There were different reactions to results from these household names. Find out who the big movers are.
Uber Technologies, Q1 results after hours Wednesday
These results failed to excite investors and shares in Uber Technologies (NYSE:UBER) continue to lack support. Food delivery did grow again in the first quarter, but risk here is that consumers shift from delivery to eating out as restaurants reopen after Covid. Uber will need this boom in takeaway deliveries to continue if it is to achieve its ambition of being profitable by the end of the year.
Ride-hail bookings were little better than the previous quarter. An adjusted loss of $359 million for the three months, or $0.42 per share, is also enough to make you wince, but it was still better than feared.
Uber remains under pressure from the new US administration which wants gig workers classified as employees. The outcome of this row over worker status could remain an overhang for Uber until a resolution is achieved.
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PayPal, Q1 results after hours Wednesday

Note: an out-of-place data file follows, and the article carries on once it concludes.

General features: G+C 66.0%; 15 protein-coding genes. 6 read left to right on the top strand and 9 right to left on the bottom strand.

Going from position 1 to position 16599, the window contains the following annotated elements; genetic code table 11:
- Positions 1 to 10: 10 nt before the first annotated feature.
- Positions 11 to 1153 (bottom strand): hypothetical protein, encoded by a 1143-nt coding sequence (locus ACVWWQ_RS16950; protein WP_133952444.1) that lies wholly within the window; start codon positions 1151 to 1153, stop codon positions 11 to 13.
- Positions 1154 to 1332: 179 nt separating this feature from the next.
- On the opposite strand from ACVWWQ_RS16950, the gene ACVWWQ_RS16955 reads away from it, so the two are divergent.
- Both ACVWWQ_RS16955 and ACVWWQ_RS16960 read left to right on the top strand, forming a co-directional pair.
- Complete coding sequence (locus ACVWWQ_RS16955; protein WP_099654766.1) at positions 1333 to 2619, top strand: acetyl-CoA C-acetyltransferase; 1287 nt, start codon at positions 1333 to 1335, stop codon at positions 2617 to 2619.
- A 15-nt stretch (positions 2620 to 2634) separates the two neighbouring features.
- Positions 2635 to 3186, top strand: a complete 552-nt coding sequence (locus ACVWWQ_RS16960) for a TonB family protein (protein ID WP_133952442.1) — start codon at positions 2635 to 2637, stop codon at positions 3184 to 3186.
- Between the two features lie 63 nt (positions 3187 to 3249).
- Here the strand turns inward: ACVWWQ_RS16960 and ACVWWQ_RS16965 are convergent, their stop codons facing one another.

PayPal (NASDAQ:PYPL) proved there’s still life in US earnings season with its best ever set of first-quarter results.
Net revenue of $6.03 billion was up 29% on last year and just beat Wall Street forecasts, but an 84% surge in operating income gave earnings per share of $1.22, which smashed expectations for little more than $1.00. At the end of an incredible quarter that generated 4.4 billion payment transactions, Paypal had 392 million active accounts. Total payment volume of $285 billion also easily exceeded estimates.
There’s more to come from PayPal. Upgrading expectations for second-quarter results surprised the market and should put a floor under the share price which had begun to show signs of weakness. Look out for a 5% increase in second-quarter earnings per share to $1.12 on revenue of $6.25 billion.
General Motors, Q1 results Wednesday
To read the headlines you’d think there was only one motor manufacturer left that mattered, but don’t write off General Motors (NYSE:GM). It’s 12 years since GM became the largest ever industrial bankruptcy and a government-backed turnaround plan began. Life hasn’t been easy, but the share price has quadrupled since the pandemic lows and now sits near a record high.
It may have been forced to shut factories because of the global semiconductor shortage, but first-quarter results reminded us of this iconic American firm’s power. Expect annual profits to impress.
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